In the years since World War II, Patton has assumed a larger-than-life reputation for his leadership, and he has been the star of numerous factual and fictional accounts. Unfortunately, Patton scholarship in the Bulge has done little to investigate his effectiveness beyond the relief of Bastogne. John Nelson Rickard reveals the multiple influences on Patton's operational planning and his willingness to accept considerable risk once all available intelligence had been assessed. The result of this new treatment of Patton is a compelling 'command' portrait of one of America's most brilliant leaders in action, rated by Eisenhower as number one among his army commanders in January 1945 and the one army commander considered to be indispensable to the war effort. Advance and Destroy: Patton as Commander in the Bulge will surely raise the bar in the writing of operational history.
John Nelson Rickard is a captain in the Canadian Armed Forces and is a proud member of Lord Strathcona's Horse (Royal Canadians) Armored Regiment. He has a Ph.D in military history from the University of New Brunswick. He currently serves in the Directorate of Army Training in Ontario, Canada, and is the author of Patton at Bay: The Lorraine Campaign, 1944.
The Politics of Command: Lieutenant-General A.G.L. McNaughton and the Canadian Army, 1939-1943
(Available from University of Toronto Press, January 2010)
By John Nelson Rickard
General AGL "Andy" McNaughton remains one of Canada's most controversial military figures. A brilliant gunner in the Great War, scientist of extraordinary skill, and founding President of the National Research Council of Canada, his command of the Canadian army in Britain during the early years of the Second World War has been dismissed by historians as largely a failure. McNaughton, we are told, could not handle the tempo of modern war, his grip on operations was weak and he tended to tinker with technology when he should have been driving his formations harder - and better. Moreover, his reluctance to break-up the army in order that some of its formations could be employed in the Mediterranean theatre delayed the entry of the Canadian into sustained combat operations.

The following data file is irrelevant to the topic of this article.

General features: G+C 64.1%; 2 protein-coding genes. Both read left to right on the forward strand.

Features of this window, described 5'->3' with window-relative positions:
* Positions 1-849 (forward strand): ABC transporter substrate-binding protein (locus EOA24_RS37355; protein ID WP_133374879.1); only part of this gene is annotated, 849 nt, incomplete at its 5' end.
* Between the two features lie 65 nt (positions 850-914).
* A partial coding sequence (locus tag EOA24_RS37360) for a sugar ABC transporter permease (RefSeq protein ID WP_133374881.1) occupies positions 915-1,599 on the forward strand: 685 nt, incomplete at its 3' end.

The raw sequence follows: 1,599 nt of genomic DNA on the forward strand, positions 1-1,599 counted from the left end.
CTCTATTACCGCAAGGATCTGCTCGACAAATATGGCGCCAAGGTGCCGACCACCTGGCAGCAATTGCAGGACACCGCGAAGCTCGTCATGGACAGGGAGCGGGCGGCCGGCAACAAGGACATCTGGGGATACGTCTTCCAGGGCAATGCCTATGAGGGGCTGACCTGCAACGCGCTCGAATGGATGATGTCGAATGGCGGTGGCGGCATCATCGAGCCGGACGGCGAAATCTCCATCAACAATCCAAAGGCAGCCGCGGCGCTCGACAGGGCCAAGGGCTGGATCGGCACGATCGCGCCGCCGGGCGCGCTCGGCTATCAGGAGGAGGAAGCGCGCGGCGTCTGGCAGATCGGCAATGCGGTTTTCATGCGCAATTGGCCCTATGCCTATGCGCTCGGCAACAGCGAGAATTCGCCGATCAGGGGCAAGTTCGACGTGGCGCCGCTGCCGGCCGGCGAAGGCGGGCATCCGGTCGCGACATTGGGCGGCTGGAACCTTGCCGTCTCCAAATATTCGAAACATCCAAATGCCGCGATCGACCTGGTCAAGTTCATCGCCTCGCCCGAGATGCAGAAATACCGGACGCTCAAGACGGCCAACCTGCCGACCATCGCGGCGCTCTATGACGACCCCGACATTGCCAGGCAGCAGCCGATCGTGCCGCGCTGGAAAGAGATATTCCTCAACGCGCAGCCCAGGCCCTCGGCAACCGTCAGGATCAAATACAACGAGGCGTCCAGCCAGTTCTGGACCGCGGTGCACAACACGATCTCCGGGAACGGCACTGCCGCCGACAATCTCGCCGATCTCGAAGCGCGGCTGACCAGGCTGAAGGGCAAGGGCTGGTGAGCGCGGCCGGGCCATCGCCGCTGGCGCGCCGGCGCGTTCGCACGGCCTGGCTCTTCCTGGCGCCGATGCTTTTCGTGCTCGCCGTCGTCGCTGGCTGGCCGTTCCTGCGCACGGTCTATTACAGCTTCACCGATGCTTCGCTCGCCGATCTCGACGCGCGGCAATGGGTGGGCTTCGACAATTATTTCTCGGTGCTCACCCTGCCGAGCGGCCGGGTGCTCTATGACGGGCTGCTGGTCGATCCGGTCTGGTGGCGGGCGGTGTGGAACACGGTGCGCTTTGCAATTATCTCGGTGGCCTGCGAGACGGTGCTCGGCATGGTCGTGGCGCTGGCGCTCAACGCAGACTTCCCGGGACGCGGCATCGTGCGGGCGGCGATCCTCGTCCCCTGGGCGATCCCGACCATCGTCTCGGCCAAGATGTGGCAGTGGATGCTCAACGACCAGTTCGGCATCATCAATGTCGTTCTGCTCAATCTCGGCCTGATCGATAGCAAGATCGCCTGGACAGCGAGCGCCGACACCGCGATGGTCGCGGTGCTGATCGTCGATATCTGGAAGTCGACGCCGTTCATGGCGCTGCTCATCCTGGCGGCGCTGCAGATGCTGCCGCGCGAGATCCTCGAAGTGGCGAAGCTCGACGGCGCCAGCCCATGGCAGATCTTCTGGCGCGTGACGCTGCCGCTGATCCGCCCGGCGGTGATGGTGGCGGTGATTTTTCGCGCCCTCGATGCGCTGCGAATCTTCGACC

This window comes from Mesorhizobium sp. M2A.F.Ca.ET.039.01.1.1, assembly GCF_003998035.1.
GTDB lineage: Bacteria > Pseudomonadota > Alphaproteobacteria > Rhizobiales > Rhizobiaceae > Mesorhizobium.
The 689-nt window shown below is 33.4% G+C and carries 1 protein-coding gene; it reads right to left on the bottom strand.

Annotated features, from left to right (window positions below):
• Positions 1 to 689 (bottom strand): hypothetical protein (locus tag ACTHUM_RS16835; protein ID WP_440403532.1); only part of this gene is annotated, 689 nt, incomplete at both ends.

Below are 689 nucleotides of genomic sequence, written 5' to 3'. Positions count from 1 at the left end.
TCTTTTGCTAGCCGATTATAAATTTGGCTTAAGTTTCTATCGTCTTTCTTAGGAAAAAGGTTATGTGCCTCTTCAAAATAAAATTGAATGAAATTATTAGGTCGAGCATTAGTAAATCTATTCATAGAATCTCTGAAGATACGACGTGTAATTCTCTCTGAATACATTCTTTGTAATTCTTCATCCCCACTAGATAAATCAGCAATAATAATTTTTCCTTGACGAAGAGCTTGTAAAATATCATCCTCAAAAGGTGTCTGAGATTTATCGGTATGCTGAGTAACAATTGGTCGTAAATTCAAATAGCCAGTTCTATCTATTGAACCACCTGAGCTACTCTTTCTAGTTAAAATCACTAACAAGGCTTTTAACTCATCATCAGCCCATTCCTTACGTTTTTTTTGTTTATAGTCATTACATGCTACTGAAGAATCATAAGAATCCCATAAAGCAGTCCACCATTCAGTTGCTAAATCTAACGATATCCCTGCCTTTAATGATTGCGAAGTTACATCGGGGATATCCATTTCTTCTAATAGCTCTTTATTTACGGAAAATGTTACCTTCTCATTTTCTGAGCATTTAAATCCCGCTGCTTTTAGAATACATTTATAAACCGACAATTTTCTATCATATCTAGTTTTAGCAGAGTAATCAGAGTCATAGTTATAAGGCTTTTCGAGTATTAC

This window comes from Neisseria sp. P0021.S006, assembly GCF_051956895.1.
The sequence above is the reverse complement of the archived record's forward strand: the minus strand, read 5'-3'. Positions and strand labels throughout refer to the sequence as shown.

John Nelson Rickard's new book, The Policy of Command, refutes all these arguments. Based on his superb UNB PhD dissertation of 2006, Rickard's book reveals a more complex and nuanced McNaughton, one who did well as a Corps and Army commander during exercise in Britain in 1942-43, and one who sought - repeatedly - to get parts of his command into action. The real reasons for McNaughton's dismissal in 1943 had more to do with personalities and politics than his ability to command. Much loved by his men, Rickard leaves us all wondering what might have happened had Andy taken command of First Canadian Army in the field in 1944 rather than the dour and colourless Harry Crerar.
Canada's Navy: The First Century
(Available from University of Toronto Press, January 2010)
By Marc Milner
The instant it appeared in 1999, Canada's Navy became the standard history of Canada's second oldest service. Milner's account takes the story from the navy's inception in the early 20th century as an answer to the pressing need for a naval service to support the interests of the new Dominion of Canada, to deployments around the world a century later as part of Canada's active foreign policy in support of UN and multinational initiatives. A central theme of the book is the constant struggle the navy faced to find a role that Canadians and their government - both largely well removed from the sea and maritime issues -- would support. The second edition updates that story, adding a new lengthy chapter outlining the navy's operations and problems since the end of the First Gulf War in 1991. It also adds a new epilogue that wrestles with the vexed issue of the relationship between the navy and nation, and how that relationship has played out over the first century of the navy's history.
Kandahar Tour: The Turning Point in Canada's Afghan Mission
By Lee Windsor, David Charters, and Brent Wilson.
In 2006 the Gregg Centre embarked on a major research project on Canada's military, aid and development mission in Afghanistan. The findings were published in September 2008 as Kandahar Tour: The Turning Point in Canada's Afghan Mission. Kandahar Tour brings balance to the public view by telling a full story of one six-month rotation of Canadian soldiers, Mounties, diplomats, aid officials, and UN workers who struggled to bring law, order and aid to Afghanistan in the first half of 2007.